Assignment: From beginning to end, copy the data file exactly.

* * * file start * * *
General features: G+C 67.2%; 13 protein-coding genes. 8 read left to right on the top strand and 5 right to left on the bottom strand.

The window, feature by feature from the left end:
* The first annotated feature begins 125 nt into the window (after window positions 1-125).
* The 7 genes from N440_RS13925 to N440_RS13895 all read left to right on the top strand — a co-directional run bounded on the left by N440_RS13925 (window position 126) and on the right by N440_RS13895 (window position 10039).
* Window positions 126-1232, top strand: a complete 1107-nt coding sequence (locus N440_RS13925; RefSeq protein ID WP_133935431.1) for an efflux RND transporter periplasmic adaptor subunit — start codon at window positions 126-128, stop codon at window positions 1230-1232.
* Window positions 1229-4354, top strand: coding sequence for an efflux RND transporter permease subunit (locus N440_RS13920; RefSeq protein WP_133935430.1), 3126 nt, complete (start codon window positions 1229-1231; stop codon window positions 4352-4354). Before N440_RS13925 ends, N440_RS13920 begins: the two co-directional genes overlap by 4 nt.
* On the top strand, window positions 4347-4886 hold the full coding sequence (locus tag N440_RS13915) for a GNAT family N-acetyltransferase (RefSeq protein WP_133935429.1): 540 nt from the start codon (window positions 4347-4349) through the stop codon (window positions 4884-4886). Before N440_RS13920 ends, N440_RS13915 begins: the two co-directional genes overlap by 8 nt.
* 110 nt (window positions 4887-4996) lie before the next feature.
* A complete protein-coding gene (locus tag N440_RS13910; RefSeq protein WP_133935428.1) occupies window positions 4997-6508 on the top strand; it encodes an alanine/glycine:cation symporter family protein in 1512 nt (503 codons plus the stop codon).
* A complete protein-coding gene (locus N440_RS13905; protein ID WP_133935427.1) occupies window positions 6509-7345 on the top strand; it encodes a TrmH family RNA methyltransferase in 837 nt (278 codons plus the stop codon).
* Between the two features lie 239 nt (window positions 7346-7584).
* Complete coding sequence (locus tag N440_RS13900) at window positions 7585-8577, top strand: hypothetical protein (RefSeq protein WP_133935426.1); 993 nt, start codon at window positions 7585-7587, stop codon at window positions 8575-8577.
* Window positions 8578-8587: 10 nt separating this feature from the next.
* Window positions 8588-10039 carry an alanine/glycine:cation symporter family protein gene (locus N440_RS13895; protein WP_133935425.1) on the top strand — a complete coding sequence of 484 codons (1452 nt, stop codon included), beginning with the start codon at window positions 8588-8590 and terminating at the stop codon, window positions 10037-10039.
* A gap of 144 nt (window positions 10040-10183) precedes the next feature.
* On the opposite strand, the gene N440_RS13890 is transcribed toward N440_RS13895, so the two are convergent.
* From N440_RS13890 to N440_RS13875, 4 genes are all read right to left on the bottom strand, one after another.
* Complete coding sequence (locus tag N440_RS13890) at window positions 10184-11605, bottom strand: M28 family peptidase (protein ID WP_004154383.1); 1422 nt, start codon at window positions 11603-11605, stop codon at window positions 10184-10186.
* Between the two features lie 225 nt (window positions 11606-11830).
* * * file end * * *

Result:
General features: G+C 67.2%; 13 protein-coding genes. 8 read left to right on the top strand and 5 right to left on the bottom strand.

The window, feature by feature from the left end:
* The first annotated feature begins 125 nt into the window (after window positions 1-125).
* The 7 genes from N440_RS13925 to N440_RS13895 all read left to right on the top strand — a co-directional run bounded on the left by N440_RS13925 (window position 126) and on the right by N440_RS13895 (window position 10039).
* Window positions 126-1232, top strand: a complete 1107-nt coding sequence (locus N440_RS13925; RefSeq protein ID WP_133935431.1) for an efflux RND transporter periplasmic adaptor subunit — start codon at window positions 126-128, stop codon at window positions 1230-1232.
* Window positions 1229-4354, top strand: coding sequence for an efflux RND transporter permease subunit (locus N440_RS13920; RefSeq protein WP_133935430.1), 3126 nt, complete (start codon window positions 1229-1231; stop codon window positions 4352-4354). Before N440_RS13925 ends, N440_RS13920 begins: the two co-directional genes overlap by 4 nt.
* On the top strand, window positions 4347-4886 hold the full coding sequence (locus tag N440_RS13915) for a GNAT family N-acetyltransferase (RefSeq protein WP_133935429.1): 540 nt from the start codon (window positions 4347-4349) through the stop codon (window positions 4884-4886). Before N440_RS13920 ends, N440_RS13915 begins: the two co-directional genes overlap by 8 nt.
* 110 nt (window positions 4887-4996) lie before the next feature.
* A complete protein-coding gene (locus tag N440_RS13910; RefSeq protein WP_133935428.1) occupies window positions 4997-6508 on the top strand; it encodes an alanine/glycine:cation symporter family protein in 1512 nt (503 codons plus the stop codon).
* A complete protein-coding gene (locus N440_RS13905; protein ID WP_133935427.1) occupies window positions 6509-7345 on the top strand; it encodes a TrmH family RNA methyltransferase in 837 nt (278 codons plus the stop codon).
* Between the two features lie 239 nt (window positions 7346-7584).
* Complete coding sequence (locus tag N440_RS13900) at window positions 7585-8577, top strand: hypothetical protein (RefSeq protein WP_133935426.1); 993 nt, start codon at window positions 7585-7587, stop codon at window positions 8575-8577.
* Window positions 8578-8587: 10 nt separating this feature from the next.
* Window positions 8588-10039 carry an alanine/glycine:cation symporter family protein gene (locus N440_RS13895; protein WP_133935425.1) on the top strand — a complete coding sequence of 484 codons (1452 nt, stop codon included), beginning with the start codon at window positions 8588-8590 and terminating at the stop codon, window positions 10037-10039.
* A gap of 144 nt (window positions 10040-10183) precedes the next feature.
* On the opposite strand, the gene N440_RS13890 is transcribed toward N440_RS13895, so the two are convergent.
* From N440_RS13890 to N440_RS13875, 4 genes are all read right to left on the bottom strand, one after another.
* Complete coding sequence (locus tag N440_RS13890) at window positions 10184-11605, bottom strand: M28 family peptidase (protein ID WP_004154383.1); 1422 nt, start codon at window positions 11603-11605, stop codon at window positions 10184-10186.
* Between the two features lie 225 nt (window positions 11606-11830).